What happened: On Sept. 7, Equifax announced a cybersecurity breach that it says affected about 143 million American consumers, as well as an undisclosed number of people in Canada and the U.K. Equifax said criminals "exploited a U.S. website application vulnerability" to gain access to certain files. It said it learned of the incident on July 29 and that an investigation showed the files were accessed from mid-May through July, 2017. For a full timeline, click here.
The Canadian angle: On Sept. 19, Equifax Canada said about 100,000 Canadian consumers were affected, but added the information may change as the investigation continues. It said the information that may have been breached includes names, addresses, social insurance numbers and, in limited cases, credit card numbers. It said the criminals accessed Equifax's systems through a consumer website application meant to be used by U.S. consumers. Canadians affected by the breach will receive notices by mail outlining the steps they should take. Canadians affected will also receive 12 months of free credit monitoring and identity theft protection.
For Canadians whose credit card details have been compromised in this incident, Equifax says it has reached out to MasterCard and Visa, which will then communicate with the financial institution behind those accounts. From there, the financial institutions will get in touch with their customers, Equifax said on its website. "You will still be notified by us independently by mail and have the opportunity to enroll in our complimentary credit monitoring and identity theft protection service," the company stated. It said people not contacted but who still have questions can reach them at 1-866-828-5961 or by e-mail at EquifaxCanadaInquiry@equifax.com or visit the company's website: https://www.consumer.equifax.ca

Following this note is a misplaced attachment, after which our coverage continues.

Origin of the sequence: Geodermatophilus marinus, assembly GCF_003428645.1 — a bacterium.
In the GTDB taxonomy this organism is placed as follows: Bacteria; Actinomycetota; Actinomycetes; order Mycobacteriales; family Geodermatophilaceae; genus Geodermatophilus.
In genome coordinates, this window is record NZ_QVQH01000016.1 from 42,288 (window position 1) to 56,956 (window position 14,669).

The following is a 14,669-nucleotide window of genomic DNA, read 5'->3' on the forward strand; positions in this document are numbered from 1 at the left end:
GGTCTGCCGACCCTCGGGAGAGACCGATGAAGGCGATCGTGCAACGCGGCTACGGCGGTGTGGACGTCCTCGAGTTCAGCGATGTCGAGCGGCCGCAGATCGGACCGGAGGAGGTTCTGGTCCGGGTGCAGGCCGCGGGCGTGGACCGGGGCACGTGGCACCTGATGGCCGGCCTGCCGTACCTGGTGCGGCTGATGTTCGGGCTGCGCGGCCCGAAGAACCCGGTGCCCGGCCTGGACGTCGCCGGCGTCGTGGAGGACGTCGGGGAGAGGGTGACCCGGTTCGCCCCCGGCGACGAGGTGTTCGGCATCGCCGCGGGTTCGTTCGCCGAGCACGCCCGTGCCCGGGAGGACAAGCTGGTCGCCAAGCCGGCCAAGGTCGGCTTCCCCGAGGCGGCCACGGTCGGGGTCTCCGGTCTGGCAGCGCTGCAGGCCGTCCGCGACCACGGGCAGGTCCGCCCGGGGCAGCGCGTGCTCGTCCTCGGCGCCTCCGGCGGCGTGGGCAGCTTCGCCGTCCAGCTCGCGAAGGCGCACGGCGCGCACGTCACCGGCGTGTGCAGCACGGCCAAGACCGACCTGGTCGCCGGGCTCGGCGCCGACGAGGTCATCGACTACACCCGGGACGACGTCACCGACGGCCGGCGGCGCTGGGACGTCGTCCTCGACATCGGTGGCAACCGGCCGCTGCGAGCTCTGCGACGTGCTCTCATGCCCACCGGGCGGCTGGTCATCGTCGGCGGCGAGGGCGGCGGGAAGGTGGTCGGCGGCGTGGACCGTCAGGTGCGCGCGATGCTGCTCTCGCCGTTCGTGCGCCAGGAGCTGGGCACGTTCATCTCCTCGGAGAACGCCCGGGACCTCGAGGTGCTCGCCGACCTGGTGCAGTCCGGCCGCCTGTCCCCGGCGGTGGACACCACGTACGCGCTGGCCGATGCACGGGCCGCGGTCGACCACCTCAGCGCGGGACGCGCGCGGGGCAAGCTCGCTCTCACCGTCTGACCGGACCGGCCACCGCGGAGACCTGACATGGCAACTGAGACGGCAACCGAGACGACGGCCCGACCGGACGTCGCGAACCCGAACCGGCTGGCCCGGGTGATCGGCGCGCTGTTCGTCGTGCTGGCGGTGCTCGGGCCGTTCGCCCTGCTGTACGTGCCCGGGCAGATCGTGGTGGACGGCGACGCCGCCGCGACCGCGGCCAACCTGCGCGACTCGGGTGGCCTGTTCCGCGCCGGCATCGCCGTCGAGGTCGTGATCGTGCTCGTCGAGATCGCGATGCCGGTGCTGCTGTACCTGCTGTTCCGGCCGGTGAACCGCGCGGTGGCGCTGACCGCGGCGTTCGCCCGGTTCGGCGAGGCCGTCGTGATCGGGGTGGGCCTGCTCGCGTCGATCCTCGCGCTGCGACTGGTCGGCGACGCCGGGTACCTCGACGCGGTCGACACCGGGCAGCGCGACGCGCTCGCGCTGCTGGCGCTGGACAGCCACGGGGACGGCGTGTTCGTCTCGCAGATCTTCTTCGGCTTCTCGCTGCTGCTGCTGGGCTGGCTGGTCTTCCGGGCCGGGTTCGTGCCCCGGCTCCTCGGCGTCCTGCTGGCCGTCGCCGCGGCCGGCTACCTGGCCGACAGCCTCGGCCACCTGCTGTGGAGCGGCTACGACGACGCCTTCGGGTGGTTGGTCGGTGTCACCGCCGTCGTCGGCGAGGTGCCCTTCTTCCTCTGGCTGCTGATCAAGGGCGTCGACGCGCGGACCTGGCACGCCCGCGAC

What Canadians should do next: Regardless of whether you've been affected by the Equifax breach, Canadians are advised to be more vigilant about their personal data. Sadly, security breaches are increasingly common. Canadians may wish to set up a fraud alert on their credit reports, which is a flag to anyone requesting your credit file that you suspect you may be a fraud victim. When someone tries to open a credit account in your name, or make changes to an existing account, the creditor needs to take additional steps to verify the request. Some consumers may also wish to set up a more advanced credit monitoring service for a monthly fee of $19.95. (Reminder: those affected by the Equifax breach will get this service for free for a year).
Consumers can also receive free credit reports, upon request, by contacting Equifax or TransUnion. In addition, consumers can be extra vigilant by setting up e-mail or text alerts through their bank that tells them when there's activity in their accounts, such as credit card purchases or debit transactions. Most banks offer this service through their online banking platform.
All Canadians should regularly monitor their bank and credit card statements for unauthorized transactions, and contact their financial institution immediately if they see anything fishy. Consumers may also want to regularly check services such as https://haveibeenpwned.com/, which shows consumers if their e-mail or username has been affected by past breaches. Experts recommend changing passwords regularly for e-mail and other accounts that hold personal information.